Influencer marketing has gained attention in recent years due to the rapid rise of social media. While merging the real estate industry with this type of marketing seems odd to some, adding influencers to your marketing strategies has its own unique benefits and allows businesses and property managers to expand their reach into niche areas.
“An influencer is a source of peer-to-peer marketing that can act as a large-scale resident referral program in our industry,” said Sydney Webber, Head of Client Marketing at Knock. Multi-unit news.
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While most residents have a small network of friends and acquaintances who may be interested in moving, an influencer has a captive audience of thousands, if not hundreds of thousands of followers who can potentially be exposed to your community and generate high quality leads.
“While their audience isn’t as targeted as traditional ILS advertising or keyword bidding, their followers are used to turning to their advice when making buying decisions and making conversions. higher rates, ”noted Webber.
Working with them means doing marketing on a smaller scale – micro-influencers typically have over 1,000 followers, the sweet spot seeming to be between 1,000 and 5,000 followers to make a difference, Jennifer Staciokas, Managing Director of Property Management at Western Wealth Communities, Told MHN.
Despite this reduced number of followers, micro-influencers tend to have a very engaged audience. In the real estate niche, they act as experts with a targeted audience.
According to Webber, “Over the past year, multi-family families have had to navigate a massive shift towards digital engagement first.” For example, today’s renters spend more time checking out properties online before submitting a lead or visiting a community.
“Authentic content created by influencers makes a property stand out among its brilliant brand competitors,” noted Webber. “Even if an influencer isn’t the first contact, there will be a point where prospects come in contact with their content – this social proof gives properties a competitive edge.”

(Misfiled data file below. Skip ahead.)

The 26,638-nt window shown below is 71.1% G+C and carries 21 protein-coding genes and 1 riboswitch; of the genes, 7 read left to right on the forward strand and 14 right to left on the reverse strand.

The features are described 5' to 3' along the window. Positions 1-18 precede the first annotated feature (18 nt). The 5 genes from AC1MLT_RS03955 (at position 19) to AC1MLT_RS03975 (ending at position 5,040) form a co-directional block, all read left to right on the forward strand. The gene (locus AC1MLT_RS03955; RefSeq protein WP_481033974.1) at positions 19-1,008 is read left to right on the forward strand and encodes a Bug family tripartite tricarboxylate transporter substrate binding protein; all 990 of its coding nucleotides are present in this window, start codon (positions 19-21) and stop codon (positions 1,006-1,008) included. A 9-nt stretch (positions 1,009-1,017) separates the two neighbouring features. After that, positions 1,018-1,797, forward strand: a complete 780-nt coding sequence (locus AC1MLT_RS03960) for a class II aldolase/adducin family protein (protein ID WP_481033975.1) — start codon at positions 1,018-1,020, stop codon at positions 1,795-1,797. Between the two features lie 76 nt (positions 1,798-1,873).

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So how can property managers and real estate brands use micro-influencers to retain residents and reach prospects?
According to Webber, the most effective and lowest risk use in multi-family marketing is to identify those who may already be living in your buildings. By getting them to share their experiences and create content that is focused on your community, you get a constant stream of tenant-generated content to reuse in your marketing efforts, and your brand and community is sent to their network.
Another way would be to use Instagram takeovers. This involves micro-influencers creating original content for the company’s Instagram page and posting it themselves in real time, adding a very personal touch to the experience. By connecting to the brand, this content generates new followers, engagement, and ultimately new tenants.
Staciokas, for example, used micro-influencers at a luxury apartment building in Orange County, Calif., To help rent the penthouse apartments. Western Wealth Communities selected three different micro-influencers and invited them to spend a weekend in one of its penthouses and document what a ‘day in the life’ would be like at the property via social media. (Instagram, Facebook and blogs). This building had a rich amenity package that lent itself well to fitness, food and lifestyle influencers to attract a diverse clientele.
While using micro-influencers takes a bit more work, allowing them to take the time to execute is essential for long-term success. These partners will be an integral part of your business and your community.
When Webber first tested this concept in 2019, she was unable to find case studies or data on multi-family, but saw how integral it was to marketing strategies in other sectors. She predicts that there will be a wave of risk-takers and early adopters who test this tactic and the trend will only develop if the rest of the industry can see proof that it actually works.